God, do I love this score. It’s just on a solo piano for half of it. And it feels like they did it on the kind of piano that might have existed in the place where Vincent was staying when he died. It feels almost like a silent film score at times, or rather like the lazy playing of chords on a sunny afternoon that you hear through a window while you’re out painting in the fields. Sneakily this is one of the best film scores out there from this decade, and is truly one of my favorites.
55. The Grand Budapest Hotel, Alexandre Desplat (2014)
This is what, our third Desplat/Anderson collaboration at this point on the list? I think you get it. This is the apex of their work together. It’s the one that you sort of hear in your head when you think of their collaboration together. It most closely reminds me of the Fantastic Mr. Fox score that I love so much, and as such it’s my favorite of their collaborations from this decade. But also, just hit play on that video up there. You’ll remember why you love this. It’s just such a lovely piece of work and it’ll immediately take you back to all the reasons why you love this movie.
54. Ford v Ferrari, Marco Beltrami & Buck Sanders (2019)
That central theme is just so great, and every time I hear it in the film I get excited, because it’s just such a thrilling piece of music. This is such a throwback kind of film score, but also kind of a modern one, because it’s kinda varied in its own way, and really only focuses on the parts of the score it needs to tell the story rather than trying to be some sustained piece of music. But I love it. I think it works absolutely perfectly within the film, and next time you watch this (and I must have seen this like five times by now even though it’s only been out half a year), pay attention to the music. You’ll realize how perfect it is for the film and how well it’s used.
53. Solo: A Star Wars Story, John Powell (2018)
This is blockbuster action film scoring. It’s Star Wars without trying to be Star Wars. If anything, it’s closer to what modern blockbusters would be. But I kinda like that, somehow. It’s not trying to be John Williams, but it’s also apart from what Marvel and other franchises do, with loud, bass-heavy noise scores that just simply convey whatever emotion the action is trying to convey. This feels like a piece of music. And I suspect that’s due to John Powell being the composer. He’s secretly one of those composers who is great but never quite gets his proper due. And I think it’s because he’s largely worked in animation the past decade-plus. His How to Train Your Dragon score is the one everyone knows. Or maybe his Jungle Book score. But otherwise, he’s largely doing animated scores. So him jumping back to live action for this — and for this to be so great (truly, listen to this entire score. It’s thrilling. It’s an adventure in and of itself) — is really wonderful to see.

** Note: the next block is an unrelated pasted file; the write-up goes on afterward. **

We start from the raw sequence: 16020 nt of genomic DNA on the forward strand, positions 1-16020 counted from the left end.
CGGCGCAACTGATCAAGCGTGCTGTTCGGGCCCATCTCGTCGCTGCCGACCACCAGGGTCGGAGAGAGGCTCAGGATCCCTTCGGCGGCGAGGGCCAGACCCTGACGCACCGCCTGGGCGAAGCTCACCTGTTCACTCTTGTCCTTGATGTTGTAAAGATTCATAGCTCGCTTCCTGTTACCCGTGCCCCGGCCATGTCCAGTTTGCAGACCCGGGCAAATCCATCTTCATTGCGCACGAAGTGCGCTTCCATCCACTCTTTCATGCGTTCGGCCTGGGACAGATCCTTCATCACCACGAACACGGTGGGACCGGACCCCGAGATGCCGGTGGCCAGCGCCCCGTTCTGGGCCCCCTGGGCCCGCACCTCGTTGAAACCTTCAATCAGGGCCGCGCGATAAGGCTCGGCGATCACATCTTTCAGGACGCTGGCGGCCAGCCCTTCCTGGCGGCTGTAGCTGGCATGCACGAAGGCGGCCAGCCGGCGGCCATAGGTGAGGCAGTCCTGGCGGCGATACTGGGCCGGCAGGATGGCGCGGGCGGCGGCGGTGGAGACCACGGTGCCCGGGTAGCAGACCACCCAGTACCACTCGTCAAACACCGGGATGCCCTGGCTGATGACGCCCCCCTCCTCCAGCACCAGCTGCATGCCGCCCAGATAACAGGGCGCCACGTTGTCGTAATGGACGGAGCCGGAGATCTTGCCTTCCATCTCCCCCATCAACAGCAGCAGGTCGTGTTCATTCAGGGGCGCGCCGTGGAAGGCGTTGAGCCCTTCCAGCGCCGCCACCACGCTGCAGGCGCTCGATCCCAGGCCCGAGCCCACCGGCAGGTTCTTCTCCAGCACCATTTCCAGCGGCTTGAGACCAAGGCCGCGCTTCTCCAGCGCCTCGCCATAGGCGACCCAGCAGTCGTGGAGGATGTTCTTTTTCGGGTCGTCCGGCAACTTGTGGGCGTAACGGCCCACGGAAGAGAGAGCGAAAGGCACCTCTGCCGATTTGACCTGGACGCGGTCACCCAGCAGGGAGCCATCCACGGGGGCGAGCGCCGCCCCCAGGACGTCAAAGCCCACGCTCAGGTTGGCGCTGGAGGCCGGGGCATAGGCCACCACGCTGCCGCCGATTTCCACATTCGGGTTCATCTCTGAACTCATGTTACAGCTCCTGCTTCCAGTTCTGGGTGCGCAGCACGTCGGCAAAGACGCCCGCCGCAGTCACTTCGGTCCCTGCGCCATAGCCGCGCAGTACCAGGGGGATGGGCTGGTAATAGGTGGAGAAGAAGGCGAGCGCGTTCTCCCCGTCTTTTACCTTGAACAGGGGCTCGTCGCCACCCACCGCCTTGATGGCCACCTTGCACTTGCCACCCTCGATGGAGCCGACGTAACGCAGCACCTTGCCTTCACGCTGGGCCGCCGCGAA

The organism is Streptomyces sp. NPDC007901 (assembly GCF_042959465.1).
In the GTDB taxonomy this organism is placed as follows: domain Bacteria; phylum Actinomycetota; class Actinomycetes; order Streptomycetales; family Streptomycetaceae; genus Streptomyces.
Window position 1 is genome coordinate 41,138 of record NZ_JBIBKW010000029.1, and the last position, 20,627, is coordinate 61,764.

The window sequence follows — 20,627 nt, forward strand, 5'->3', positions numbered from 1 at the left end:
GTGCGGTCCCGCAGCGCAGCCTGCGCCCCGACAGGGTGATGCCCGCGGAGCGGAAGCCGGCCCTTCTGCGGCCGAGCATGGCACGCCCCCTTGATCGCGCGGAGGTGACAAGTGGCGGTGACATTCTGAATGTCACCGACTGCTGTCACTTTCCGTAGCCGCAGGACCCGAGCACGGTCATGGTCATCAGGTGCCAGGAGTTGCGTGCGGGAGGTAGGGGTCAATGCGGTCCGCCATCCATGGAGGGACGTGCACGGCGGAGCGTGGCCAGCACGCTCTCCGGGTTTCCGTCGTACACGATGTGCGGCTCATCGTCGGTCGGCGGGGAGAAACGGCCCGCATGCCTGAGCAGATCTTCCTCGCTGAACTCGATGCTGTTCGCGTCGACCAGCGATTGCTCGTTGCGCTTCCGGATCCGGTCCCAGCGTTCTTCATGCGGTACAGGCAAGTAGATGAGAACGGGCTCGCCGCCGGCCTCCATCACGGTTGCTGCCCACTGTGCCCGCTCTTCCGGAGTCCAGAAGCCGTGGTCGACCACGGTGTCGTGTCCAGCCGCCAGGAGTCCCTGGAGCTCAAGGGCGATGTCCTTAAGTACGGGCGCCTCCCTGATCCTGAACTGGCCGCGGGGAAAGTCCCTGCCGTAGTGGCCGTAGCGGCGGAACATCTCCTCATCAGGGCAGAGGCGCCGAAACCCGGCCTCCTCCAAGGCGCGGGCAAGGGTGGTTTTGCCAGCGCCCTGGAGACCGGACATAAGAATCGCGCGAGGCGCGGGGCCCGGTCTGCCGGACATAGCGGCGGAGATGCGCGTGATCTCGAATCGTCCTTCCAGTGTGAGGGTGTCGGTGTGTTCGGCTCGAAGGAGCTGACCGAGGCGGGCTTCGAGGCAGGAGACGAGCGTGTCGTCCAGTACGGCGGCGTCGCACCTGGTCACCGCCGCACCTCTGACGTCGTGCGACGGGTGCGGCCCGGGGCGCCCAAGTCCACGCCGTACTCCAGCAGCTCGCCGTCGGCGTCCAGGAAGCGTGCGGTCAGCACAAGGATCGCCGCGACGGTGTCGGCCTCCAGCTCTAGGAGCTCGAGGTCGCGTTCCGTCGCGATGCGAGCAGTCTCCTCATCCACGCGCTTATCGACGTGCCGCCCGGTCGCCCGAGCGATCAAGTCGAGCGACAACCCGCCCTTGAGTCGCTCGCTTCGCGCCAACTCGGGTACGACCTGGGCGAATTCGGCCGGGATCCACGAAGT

52. The King’s Speech, Alexandre Desplat (2010)
One of the few ‘no brainer’ film scores on this list. Desplat is the best working composer and this is him doing classical scoring for a really classy picture. It’s not his sexiest film score out there, but it’s wonderful and shows how great he is as a composer. I’ll admit this isn’t the first (or fifth) of his scores I’ll run to put on, but my respect for it is also greater than maybe some of the other ones I’ll put on over it, if that makes sense. It’s one of his better pieces of work. It’s the right score for the right film.
51. Won’t You Be My Neighbor?, Jonathan Kirkscey (2018)
I feel like there’s only gonna be about two documentary scores on this list, and this one is purely because Kirkscey creates a score that brings me back to being a child and watching Mr. Rogers on TV. Simple as that. This one’s not about it being a ‘better’ or ‘worse’ score than anything else. This one’s purely about what I feel when I listen to it. And that’s fine.